Tuesday, July 31, 2007

Long Time Bush Supporter (Me) Breaks Over Iraq War

Michael O'Hanlon and Kenneth Pollack have written an editorial which cherry picks the most positive signs from Iraq and calls upon America to stay the course just a little while longer. This type of editorial is hardly noteworthy, but for the fact that O'Hanlon and Pollack try to give themselves legitimacy by proclaiming that they are "two analysts who have harshly criticized the Bush administration’s miserable handling of Iraq.”

By that billing, one would think that a couple of liberals who have always been against the war have looked at the situation and decided to change their minds... suddenly switching opinion from against the war to for it. That would be a mistaken impression because the truth is that O'Hanlon and Pollack are war critics in the vein of McCain, and even Bush himself, not in the vein of Barack Obama or Keith Olbermann. O'Hanlon/Pollack supported the invasion from the start with O'Hanlon writing a book before the invasion making the case for war. Like McCain they have consistently called upon more troops to be sent to Iraq. Like both McCain and Bush they have decried the futility and results of the policy to this point.

So the reaction by the mainstream media to the call from these two to stay the course was to announce that two critics of the war had taken an independent look at the facts and changed their tunes. Well if that is the case, let me announce that I am a long time administration supporter, and backer of the war in Iraq... and I have independently reached the conclusion after years of studying the facts that the war in Iraq is harming American interests and should be brought to a close as soon as possible.

You may wonder why I am able to proclaim myself a longtime supporter of the administration. In the past I have written that troops in Iraq should be left there at least until the next President is in office (because I have so little trust in Bush's competency that I don't think he could get such a massive undertaking done without making a huge mess of it). I have also been extremely vocal in expressing my belief that we are facing a deadly enemy in the "war on terror" and I think the west must win the struggle (in which invading Iraq was one of the worst strategic blunders in American history and harmed us incalculably in effectively fighting the true enemies in the "war on terror"). I have also praised the initial planning in conducting the invasion (the actual invasion itself was conducted in fine style which is the ONLY thing they did right). In fact time and again I have encouraged the White House and Republicans to take the correct actions in order to stop the plunge in public support for the war (by muzzling the President).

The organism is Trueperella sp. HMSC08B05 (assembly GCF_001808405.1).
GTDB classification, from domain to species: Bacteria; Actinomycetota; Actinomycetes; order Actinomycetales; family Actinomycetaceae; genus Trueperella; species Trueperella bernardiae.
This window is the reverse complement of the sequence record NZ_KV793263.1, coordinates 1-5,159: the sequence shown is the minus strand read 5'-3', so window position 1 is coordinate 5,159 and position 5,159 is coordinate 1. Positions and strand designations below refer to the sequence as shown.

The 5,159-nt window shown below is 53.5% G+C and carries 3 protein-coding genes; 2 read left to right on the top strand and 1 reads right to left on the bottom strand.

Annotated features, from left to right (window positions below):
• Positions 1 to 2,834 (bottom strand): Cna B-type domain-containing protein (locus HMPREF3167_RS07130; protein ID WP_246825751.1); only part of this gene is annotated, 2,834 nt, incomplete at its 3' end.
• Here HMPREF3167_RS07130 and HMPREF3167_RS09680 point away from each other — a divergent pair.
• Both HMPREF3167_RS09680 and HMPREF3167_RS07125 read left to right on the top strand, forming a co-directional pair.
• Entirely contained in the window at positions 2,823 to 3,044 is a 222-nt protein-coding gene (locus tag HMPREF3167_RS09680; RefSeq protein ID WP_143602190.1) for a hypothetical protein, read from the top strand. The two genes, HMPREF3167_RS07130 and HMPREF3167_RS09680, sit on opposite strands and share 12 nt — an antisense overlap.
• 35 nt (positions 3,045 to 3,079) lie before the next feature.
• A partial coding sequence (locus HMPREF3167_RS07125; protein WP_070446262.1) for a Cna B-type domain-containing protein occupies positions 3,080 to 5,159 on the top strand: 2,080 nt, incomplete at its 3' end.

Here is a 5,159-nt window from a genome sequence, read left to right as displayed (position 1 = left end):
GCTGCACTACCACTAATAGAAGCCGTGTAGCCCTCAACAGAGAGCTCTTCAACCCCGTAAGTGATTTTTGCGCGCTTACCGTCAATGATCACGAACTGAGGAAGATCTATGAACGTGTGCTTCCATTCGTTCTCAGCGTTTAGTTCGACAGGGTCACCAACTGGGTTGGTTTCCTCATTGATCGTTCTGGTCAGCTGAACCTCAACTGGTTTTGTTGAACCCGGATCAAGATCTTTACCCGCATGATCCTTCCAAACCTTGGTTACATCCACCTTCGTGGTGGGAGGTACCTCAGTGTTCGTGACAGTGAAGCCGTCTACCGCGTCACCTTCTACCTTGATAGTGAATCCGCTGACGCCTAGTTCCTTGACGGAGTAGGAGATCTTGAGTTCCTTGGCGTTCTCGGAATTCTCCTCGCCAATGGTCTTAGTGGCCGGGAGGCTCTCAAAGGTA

I could go on and on documenting all the times I have supported the President and praised the war effort. So it is with a heavy heart that I must now announce that despite my longtime support for the war in Iraq and this Presidents vision for the Middle East, upon reviewing the facts (widespread public discontent with the war and support for withdrawal, continuing violence and no political solution in sight) I must reluctantly announce that I have changed my mind. America should admit that the invasion was wrongly concieved, the planning for post invasion occupation has been disastrous, and we must begin to ameliorate the resultant blow to our national interests by extricating ourselves from the resulting quagmire. Admitting error is not a sign of weakness. When one looks at the facts and draws the conclusion that they were mistaken, as is now unanimously the case regarding the supposed threat of WMD, it is not weakness to admit the error and try to correct our course.

I only wish I had the platform O'Hanlon and Pollack have. I'm certain yet another change in heart on the war would be huge news, even if it is from pro to anti war...

Monday, July 30, 2007

Why The WhiteHouse Gonzo Leak Doesn't Wash... Or Even Worse Does It?

I blog from work, and today has been a particularly busy work day. So if I have missed someone out there making the same point in essence, forgive my inattentiveness.

The WhiteHouse leaked a justification on Alberto Gonzales' testimony that they believe allows the public record to jive. They say that Gonzales raced to the hospital bed of then Attorney General John Ashcroft regarding a classified NSA data mining program, not the widely publicized NSA surveillance program.

Recalling the particulars of the controversy, Gonzales has testified that the NSA surveillance program as described by President Bush was not controversial. However deputy A/G James Comey described the now famous midnight rush to the bedside of A/G Ashcroft to stop him from being strong armed by Andrew Card and Gonzo. Comey describes a program which lead to the threatened resignations of most of the top leadership of the Justice Department, which hardly jives with the spin by Alberto that the program was non controversial.

Why the explanation that we are seeing reaction to two different programs doesn't wash is because of the House Judiciary committee testimony of FBI director Robert Mueller. It is that testimony which the White House is immediately trying to square with Gonzales previous statements. In that testimony Mueller is quite clear. Regarding the program at issue during the hospital caper he says: "The discussion was on a national -- an NSA program that has been much discussed, yes,"

The problem here is that there is only one program which has been "much discussed". The new data mining program which was leaked to cover Gonzo's rear can not be Mueller's "much discussed" program because prior to this weekends leak no one had ever known of it's existence. Unless...